Spike-timing-based computation in sound localization

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Title: Spike-timing-based computation in sound localization
Author(s): Goodman, DF
Brette, R
Item Type: Journal Article
Abstract: Spike timing is precise in the auditory system and it has been argued that it conveys information about auditory stimuli, in particular about the location of a sound source. However, beyond simple time differences, the way in which neurons might extract this information is unclear and the potential computational advantages are unknown. The computational difficulty of this task for an animal is to locate the source of an unexpected sound from two monaural signals that are highly dependent on the unknown source signal. In neuron models consisting of spectro-temporal filtering and spiking nonlinearity, we found that the binaural structure induced by spatialized sounds is mapped to synchrony patterns that depend on source location rather than on source signal. Location-specific synchrony patterns would then result in the activation of location-specific assemblies of postsynaptic neurons. We designed a spiking neuron model which exploited this principle to locate a variety of sound sources in a virtual acoustic environment using measured human head-related transfer functions. The model was able to accurately estimate the location of previously unknown sounds in both azimuth and elevation (including front/back discrimination) in a known acoustic environment. We found that multiple representations of different acoustic environments could coexist as sets of overlapping neural assemblies which could be associated with spatial locations by Hebbian learning. The model demonstrates the computational relevance of relative spike timing to extract spatial information about sources independently of the source signal.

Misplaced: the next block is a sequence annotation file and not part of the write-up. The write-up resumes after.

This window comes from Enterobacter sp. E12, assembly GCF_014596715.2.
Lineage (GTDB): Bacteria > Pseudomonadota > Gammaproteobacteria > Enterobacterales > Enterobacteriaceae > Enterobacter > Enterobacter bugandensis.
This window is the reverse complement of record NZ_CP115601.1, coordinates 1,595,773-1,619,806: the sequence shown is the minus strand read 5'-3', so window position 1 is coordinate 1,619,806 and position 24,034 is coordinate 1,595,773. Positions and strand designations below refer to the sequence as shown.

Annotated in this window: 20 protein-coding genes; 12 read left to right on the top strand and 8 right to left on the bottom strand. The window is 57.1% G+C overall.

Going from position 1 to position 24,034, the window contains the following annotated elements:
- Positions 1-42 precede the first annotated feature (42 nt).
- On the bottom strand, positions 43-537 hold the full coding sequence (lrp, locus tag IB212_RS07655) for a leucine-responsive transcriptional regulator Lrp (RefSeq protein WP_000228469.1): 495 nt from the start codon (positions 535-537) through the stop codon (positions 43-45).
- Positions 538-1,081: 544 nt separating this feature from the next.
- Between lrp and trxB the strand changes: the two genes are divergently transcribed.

Publication Date: 11-Nov-2010
Date of Acceptance: 8-Oct-2010
URI: http://hdl.handle.net/10044/1/40629
DOI: http://dx.doi.org/10.1371/journal.pcbi.1000993
ISSN: 1553-734X
Publisher: Public Library of Science
Journal / Book Title: PLOS Computational Biology
Volume: 6
Issue: 11
Copyright Statement: © 2010 Goodman, Brette. This is an open-access article distributed under the terms of the Creative Commons Attribution License, which permits unrestricted use, distribution, and reproduction in any medium, provided the original author and source are credited.
Keywords: Action Potentials
Artificial Intelligence
Cochlea
Computational Biology
Computer Simulation
Evoked Potentials, Auditory
Hair Cells, Auditory
Humans
Models, Neurological
Neuronal Plasticity
Pyramidal Cells
Sound Localization
Synapses
Pyramidal Cells
Synapses
Cochlea
Humans
Sound Localization
Computational Biology
Evoked Potentials, Auditory
Action Potentials
Neuronal Plasticity
Models, Neurological
Artificial Intelligence
Computer Simulation
Hair Cells, Auditory
Bioinformatics
06 Biological Sciences
08 Information And Computing Sciences
01 Mathematical Sciences
Publication Status: Published
Article Number: e1000993
Appears in Collections:Faculty of Engineering
Electrical and Electronic Engineering



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